ordinary things and unusual things—God works for the good not of everyone—

   this is not a promise for all people that things will work out—

   but for those who love him, who he loved first by calling them.


At the end of Esther, we see things working out for the good of the Jews.

   Enemies are defeated, they are celebrating, joyful, honored.

   Esther and Mordecai are working for them in the palace.

In fact, things are better for the Jews than they were before.

   The terrible threats of Haman were not only removed,

   but God’s people were lifted up—and their faith increased.


But in one very significant way, the situation for the Jews had not changed.

   They were still in the Persian empire, Xerxes still on the throne.

   He was just as erratic and cruel as ever.

   What was there to keep him from deposing Esther and Mordecai just like others?

Or what would happen to the Jews when Esther and Mordecai die?


When you ask those questions, you realize that the end of the story of Esther—

   as good as it is, is not really the end—it’s pointing to something else.

Think the key is in verse 22, when the good the Jews experienced is described

   as “relief from their enemies.”  That is the word “rest.”

   Many Bibles translate it that way, “rest from their enemies.”


That’s a very significant word—it’s a loaded word in the Bible.

   Rest is shorthand for the final goal of salvation that God has planned

   for his people.  What rest means is that we fully partake of everything

   that Jesus Christ has done for us through death and resurection.


We will rest completely from all of our work,

and we enjoy the blessings of his work.

   We will rest from the fight against sin. 

   We will rest from the attacks of the devil.

   We will rest from struggle of living in a fallen world.

Rest is another way of saying heaven, the consummation of our salvation.

So the purpose of God’s providence—

   the good that he is working for us in all things is that final good.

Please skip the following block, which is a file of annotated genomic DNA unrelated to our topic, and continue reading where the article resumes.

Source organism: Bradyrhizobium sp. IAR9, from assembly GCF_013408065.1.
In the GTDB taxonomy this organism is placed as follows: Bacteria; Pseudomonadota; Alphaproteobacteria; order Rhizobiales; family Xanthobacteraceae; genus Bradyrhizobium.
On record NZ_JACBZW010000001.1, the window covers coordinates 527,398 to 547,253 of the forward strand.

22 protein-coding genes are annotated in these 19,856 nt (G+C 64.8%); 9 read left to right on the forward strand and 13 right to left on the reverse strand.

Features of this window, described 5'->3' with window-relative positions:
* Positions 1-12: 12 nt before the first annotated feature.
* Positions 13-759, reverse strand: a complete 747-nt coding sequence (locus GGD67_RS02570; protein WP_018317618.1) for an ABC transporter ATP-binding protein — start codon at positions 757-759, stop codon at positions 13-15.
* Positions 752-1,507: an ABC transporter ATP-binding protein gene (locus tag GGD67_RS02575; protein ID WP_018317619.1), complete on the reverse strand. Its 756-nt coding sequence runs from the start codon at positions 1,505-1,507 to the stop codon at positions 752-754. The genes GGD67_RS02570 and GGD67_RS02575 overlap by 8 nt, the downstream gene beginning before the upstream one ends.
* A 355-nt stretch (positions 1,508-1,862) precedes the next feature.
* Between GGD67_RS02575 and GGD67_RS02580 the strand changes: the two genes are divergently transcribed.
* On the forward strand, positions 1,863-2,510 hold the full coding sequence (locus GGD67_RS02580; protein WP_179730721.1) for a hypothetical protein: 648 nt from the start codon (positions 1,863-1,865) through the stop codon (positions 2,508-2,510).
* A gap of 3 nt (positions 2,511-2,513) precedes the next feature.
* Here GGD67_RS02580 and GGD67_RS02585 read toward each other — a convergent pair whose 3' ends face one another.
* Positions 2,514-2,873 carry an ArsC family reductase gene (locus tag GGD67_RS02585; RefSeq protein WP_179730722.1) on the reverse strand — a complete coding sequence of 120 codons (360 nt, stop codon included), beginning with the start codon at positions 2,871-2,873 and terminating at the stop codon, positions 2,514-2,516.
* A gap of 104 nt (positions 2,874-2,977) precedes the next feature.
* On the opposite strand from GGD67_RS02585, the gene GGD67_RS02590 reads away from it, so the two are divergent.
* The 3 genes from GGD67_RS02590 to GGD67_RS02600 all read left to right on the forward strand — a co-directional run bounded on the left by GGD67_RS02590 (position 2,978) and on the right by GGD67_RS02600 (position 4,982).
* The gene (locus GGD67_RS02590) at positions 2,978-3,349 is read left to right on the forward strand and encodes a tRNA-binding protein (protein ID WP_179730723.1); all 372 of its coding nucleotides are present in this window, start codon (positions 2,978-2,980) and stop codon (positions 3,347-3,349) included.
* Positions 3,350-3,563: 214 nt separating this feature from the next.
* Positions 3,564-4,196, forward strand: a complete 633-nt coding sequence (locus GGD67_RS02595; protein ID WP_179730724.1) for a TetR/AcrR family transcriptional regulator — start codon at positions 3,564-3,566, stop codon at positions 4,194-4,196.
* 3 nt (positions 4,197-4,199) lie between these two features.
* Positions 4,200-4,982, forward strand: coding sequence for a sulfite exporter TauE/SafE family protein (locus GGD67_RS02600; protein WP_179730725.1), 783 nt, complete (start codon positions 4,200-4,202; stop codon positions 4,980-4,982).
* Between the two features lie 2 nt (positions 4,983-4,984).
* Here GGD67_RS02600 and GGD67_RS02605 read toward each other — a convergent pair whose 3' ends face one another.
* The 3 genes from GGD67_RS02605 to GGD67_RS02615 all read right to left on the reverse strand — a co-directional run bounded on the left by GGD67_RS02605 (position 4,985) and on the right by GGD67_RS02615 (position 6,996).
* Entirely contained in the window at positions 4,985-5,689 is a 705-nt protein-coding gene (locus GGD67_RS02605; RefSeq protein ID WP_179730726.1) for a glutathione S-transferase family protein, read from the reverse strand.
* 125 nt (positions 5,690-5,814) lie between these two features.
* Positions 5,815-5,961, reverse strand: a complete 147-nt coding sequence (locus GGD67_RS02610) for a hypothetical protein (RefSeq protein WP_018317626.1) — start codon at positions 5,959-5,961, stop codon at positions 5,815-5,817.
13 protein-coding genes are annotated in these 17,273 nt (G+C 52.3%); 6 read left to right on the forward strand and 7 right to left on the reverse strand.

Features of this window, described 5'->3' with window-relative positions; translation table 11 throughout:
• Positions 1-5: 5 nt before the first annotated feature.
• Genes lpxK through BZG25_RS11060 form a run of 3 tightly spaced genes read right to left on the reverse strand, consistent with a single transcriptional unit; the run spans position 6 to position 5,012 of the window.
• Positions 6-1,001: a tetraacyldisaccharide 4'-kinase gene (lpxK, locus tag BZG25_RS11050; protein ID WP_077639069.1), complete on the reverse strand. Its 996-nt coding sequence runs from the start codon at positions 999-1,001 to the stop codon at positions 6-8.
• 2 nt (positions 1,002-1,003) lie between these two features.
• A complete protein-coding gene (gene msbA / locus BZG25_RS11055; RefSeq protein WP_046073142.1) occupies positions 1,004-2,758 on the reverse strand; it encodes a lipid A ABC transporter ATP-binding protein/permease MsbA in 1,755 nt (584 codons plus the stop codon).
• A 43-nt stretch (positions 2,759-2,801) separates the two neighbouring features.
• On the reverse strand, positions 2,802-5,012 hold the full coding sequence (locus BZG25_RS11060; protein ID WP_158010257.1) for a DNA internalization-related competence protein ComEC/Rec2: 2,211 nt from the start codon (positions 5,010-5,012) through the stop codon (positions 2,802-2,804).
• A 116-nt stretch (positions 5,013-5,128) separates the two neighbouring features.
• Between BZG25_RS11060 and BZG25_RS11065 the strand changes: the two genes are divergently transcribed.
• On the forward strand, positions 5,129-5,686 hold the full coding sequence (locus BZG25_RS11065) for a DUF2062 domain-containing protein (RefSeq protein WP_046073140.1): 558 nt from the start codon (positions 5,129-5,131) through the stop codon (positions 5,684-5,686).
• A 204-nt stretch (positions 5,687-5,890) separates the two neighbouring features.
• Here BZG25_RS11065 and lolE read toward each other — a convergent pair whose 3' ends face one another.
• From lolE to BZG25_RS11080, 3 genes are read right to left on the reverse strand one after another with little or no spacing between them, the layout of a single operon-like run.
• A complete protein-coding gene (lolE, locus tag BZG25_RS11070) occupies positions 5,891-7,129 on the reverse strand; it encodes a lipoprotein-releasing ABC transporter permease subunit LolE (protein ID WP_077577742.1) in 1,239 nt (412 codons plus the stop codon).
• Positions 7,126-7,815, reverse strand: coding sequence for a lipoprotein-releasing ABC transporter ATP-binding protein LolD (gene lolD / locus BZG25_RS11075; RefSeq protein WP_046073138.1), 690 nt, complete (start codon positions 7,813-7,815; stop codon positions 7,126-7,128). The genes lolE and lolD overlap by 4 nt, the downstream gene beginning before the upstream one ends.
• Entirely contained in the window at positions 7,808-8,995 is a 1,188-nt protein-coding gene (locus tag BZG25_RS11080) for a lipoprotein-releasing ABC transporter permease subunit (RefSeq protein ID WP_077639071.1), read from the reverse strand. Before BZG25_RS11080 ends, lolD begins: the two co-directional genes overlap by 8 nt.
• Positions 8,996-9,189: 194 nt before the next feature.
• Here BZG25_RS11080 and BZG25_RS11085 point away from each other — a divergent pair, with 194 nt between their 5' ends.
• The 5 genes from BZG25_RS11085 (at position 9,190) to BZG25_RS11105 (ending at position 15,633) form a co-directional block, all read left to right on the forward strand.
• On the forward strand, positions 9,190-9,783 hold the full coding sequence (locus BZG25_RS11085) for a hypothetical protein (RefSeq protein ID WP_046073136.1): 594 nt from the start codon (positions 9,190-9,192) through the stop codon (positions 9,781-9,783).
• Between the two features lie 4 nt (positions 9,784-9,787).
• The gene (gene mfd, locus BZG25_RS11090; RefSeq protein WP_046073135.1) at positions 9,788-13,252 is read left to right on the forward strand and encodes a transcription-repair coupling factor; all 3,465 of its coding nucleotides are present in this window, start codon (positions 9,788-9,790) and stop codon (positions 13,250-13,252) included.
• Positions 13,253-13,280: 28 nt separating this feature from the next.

It is our glorification—our full rest in Christ and then end of all sin.

That’s very significant because it means that in the short term,

   the good providences that you experience are just appetizers

   for the ultimate good—the real rest in Jesus Christ.

They aren’t the final banquet—the Lord is still working that out.


If you don’t understand this, will never truly grasp doctrine of providence.

   Will think that it is just about this life, just about things we can see.

Lord is working things out in the here and now—finances, relationships—

   but that’s not where his providence is heading—

   it’s heading toward the ultimate good of his covenant people.


I’ve told you many times of man who had great influence on me during

   our time in Florida—Al Rodenhouse.  Godly Dutchman from Grand Rapids.

He was a man who delighted in God’s providence—

   spent hours with him, told me stories of his life, God worked things out.

But he always looked beyond the good providences, to the greater good

   that God was doing for his people.


Told me story of time purchased orange grove in central Florida.

   Around same time, approached about counseling ministry.

   Will commit the profits from grove to this ministry.

Year by year, God’s providence in the orange grove.

   One year, ministry needed more money—a freeze, but his grove spared—

   so there was a big profit that year.

And then, this is how it ended, a terrible freeze, the grove destroyed.

   That was the same year, church decided ministry had run its course, closed doors.


Al was just as delighted in telling me that story about the destruction

   of his orange grove as he was telling me about the year they made a killing.

For Al, God’s providence had an even bigger purpose

   that reached beyond the immediate ups and downs of finances,

   and success of his orange grove—it was the good of his covenant people.


Reason he was certain of that, knew behind all things, Jesus Christ,

   lived and died and rose again, interceding, and preparing great things.